These days, people are all about DIY projects. From backyard gardens to homemade bath and body products, we are a generation that loves to create things ourselves. So it seems only natural that folks have begun making DIY poppers.
“Poppers are expensive, and you barely know what’s in them half the time,” David Dancer, an investigative blogger over at Vice, writes. “That’s why some are skipping the sex shop and braving the risks to home brew.”
Poppers (a.k.a. alkyl nitrites) first became a staple in the gay party scene beginning in the 1970s. Since then, hundreds of international brands have hit the market, the most popular being Rush, Jungle Juice, and Amsterdam. They usually range from $5 to $20 a bottle.
It’s scarily easy to find instructions online explaining how to produce your own poppers. While some connoisseurs home brew to satisfy their own insatiable cravings, others do so to sell online and at gay events. The process is actually super dangerous, so for the love of God, don’t try it at home. Your renters insurance won’t cover the consequences!
Did you hear that, kids? Don’t try it at home. We repeat: Don’t try it at home.
For his investigation, Dancer talks to Julian Bendaña, the maker of a popper brand called Double Scorpio, which he developed with his biochemist boyfriend.
Julian said his boyfriend received an acid burn on his leg at one point, and their first batch amounted to little more than a red, noxious gas. But eventually they found chemistry that worked.
“Once we finally got the formula right we were also the control [group],” Julian explains. “[My boyfriend] opened like Moses commanding the Red Seas, so then we knew they were ready to be put on the market.”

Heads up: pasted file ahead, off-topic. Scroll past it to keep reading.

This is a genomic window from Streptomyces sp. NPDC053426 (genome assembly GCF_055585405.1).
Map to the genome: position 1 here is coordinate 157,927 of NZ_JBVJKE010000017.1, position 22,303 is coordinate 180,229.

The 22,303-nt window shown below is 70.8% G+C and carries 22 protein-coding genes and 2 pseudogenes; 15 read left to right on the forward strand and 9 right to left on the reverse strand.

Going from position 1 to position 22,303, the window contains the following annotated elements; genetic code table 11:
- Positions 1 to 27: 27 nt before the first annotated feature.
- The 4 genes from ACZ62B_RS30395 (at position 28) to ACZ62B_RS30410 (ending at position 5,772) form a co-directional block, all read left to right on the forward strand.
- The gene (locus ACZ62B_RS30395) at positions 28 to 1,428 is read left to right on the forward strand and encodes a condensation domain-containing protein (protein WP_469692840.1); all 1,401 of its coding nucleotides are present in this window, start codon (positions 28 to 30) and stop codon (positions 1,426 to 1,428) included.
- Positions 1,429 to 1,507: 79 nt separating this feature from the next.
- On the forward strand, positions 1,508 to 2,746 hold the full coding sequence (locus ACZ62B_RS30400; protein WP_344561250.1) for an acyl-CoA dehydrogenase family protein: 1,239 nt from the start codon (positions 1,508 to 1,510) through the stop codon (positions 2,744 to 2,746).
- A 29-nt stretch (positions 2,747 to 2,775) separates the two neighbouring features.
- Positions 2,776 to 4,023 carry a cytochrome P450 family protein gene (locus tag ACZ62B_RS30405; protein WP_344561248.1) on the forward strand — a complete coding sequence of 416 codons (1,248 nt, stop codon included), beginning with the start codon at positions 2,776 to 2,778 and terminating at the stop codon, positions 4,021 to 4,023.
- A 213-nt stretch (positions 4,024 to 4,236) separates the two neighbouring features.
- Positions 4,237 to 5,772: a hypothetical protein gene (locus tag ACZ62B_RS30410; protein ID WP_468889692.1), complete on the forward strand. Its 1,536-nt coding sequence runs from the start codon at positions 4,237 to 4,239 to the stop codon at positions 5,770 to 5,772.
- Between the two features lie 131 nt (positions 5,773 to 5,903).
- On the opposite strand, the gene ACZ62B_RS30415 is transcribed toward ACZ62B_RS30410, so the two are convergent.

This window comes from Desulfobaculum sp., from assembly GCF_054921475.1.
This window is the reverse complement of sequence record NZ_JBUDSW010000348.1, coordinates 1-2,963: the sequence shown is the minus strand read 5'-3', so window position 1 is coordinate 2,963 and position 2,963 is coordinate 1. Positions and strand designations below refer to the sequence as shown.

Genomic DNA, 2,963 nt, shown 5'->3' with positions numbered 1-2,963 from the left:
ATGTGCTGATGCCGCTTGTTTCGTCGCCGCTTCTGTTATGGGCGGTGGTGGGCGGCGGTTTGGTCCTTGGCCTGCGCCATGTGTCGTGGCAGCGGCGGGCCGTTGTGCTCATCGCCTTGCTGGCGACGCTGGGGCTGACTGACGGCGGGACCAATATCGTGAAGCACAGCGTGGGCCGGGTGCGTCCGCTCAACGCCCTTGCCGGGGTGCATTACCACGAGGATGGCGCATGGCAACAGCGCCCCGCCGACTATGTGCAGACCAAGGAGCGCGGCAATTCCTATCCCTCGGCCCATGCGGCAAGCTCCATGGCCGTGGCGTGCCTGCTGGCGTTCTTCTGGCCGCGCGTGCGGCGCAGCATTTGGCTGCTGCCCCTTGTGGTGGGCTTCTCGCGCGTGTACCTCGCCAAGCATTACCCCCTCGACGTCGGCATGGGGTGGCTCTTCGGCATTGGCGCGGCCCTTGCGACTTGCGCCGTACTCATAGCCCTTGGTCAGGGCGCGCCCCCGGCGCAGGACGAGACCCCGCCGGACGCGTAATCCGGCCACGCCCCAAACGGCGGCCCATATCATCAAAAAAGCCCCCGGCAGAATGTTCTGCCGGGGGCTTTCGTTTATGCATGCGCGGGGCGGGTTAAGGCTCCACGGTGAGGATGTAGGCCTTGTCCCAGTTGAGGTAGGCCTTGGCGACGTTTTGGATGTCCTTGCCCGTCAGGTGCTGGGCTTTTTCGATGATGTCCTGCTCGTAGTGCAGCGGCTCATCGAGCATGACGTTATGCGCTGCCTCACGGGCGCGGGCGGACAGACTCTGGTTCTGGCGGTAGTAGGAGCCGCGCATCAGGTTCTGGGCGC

The couple now markets the drug at queer dance parties, leather bars, and online. They’ll also be hosting a popup at an upcoming local orgy.
Dancer spoke to another popper DIYer who asked to remain anonymous.
“I’ve found that different bottles have different effects, and the feeling I got from purchased bottles was steadily moving into solely head rush territory, with none of the libido enhancement and inhibition reduction I was looking for,” he explains. “Even brands I liked in the past were no longer working the way I wanted.”
That seems to be a common complaint among recreational drug users.
So he started experimenting with his own popper formula.
“It’s not hard to end up in a cloud of explosive vapor that also makes you pass out,” he says. But after “about three batches,” he was able to come up with a decent recipe, though he cautions others from doing so.
“Anyone making highly volatile and flammable compounds without much chemistry experience should be,” he says.
“I’ve only had one incident I might label a close call. I added the acid too quickly to a batch that was too cold and the water rapidly froze while the popper came out of it, and the froth caused everything to spill out of the mixing vessel.”
Sounds like a big, hazardous mess.
After finishing his investigation, Dancer says he’s “still hesitant to venture into the homemade poppers circuit.”
“Poppers are easy enough to buy online,” he writes. “Unless you’re hellbent on becoming the queen of gay Etsy, leave the mixology to the pros.”